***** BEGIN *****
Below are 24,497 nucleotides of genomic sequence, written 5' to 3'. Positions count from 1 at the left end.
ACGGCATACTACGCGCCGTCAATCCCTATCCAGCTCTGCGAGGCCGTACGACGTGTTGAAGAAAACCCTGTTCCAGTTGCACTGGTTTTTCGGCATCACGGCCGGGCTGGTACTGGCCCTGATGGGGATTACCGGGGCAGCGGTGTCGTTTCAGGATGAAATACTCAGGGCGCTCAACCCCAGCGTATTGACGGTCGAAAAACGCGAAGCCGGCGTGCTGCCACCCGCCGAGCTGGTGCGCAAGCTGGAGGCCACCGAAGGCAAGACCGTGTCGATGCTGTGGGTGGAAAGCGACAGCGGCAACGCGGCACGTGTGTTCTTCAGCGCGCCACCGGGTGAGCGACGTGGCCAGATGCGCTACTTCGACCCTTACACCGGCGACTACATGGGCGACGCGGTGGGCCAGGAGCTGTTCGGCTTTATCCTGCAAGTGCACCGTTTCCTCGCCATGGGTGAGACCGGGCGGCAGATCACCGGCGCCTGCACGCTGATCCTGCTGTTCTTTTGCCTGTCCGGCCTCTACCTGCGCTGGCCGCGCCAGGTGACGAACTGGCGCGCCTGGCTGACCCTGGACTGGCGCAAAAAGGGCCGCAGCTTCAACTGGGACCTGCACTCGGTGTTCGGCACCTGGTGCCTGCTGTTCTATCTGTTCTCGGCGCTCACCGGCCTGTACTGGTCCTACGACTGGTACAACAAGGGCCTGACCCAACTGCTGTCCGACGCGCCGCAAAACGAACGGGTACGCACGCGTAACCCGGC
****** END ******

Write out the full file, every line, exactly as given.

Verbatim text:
Below are 24,497 nucleotides of genomic sequence, written 5' to 3'. Positions count from 1 at the left end.
ACGGCATACTACGCGCCGTCAATCCCTATCCAGCTCTGCGAGGCCGTACGACGTGTTGAAGAAAACCCTGTTCCAGTTGCACTGGTTTTTCGGCATCACGGCCGGGCTGGTACTGGCCCTGATGGGGATTACCGGGGCAGCGGTGTCGTTTCAGGATGAAATACTCAGGGCGCTCAACCCCAGCGTATTGACGGTCGAAAAACGCGAAGCCGGCGTGCTGCCACCCGCCGAGCTGGTGCGCAAGCTGGAGGCCACCGAAGGCAAGACCGTGTCGATGCTGTGGGTGGAAAGCGACAGCGGCAACGCGGCACGTGTGTTCTTCAGCGCGCCACCGGGTGAGCGACGTGGCCAGATGCGCTACTTCGACCCTTACACCGGCGACTACATGGGCGACGCGGTGGGCCAGGAGCTGTTCGGCTTTATCCTGCAAGTGCACCGTTTCCTCGCCATGGGTGAGACCGGGCGGCAGATCACCGGCGCCTGCACGCTGATCCTGCTGTTCTTTTGCCTGTCCGGCCTCTACCTGCGCTGGCCGCGCCAGGTGACGAACTGGCGCGCCTGGCTGACCCTGGACTGGCGCAAAAAGGGCCGCAGCTTCAACTGGGACCTGCACTCGGTGTTCGGCACCTGGTGCCTGCTGTTCTATCTGTTCTCGGCGCTCACCGGCCTGTACTGGTCCTACGACTGGTACAACAAGGGCCTGACCCAACTGCTGTCCGACGCGCCGCAAAACGAACGGGTACGCACGCGTAACCCGGC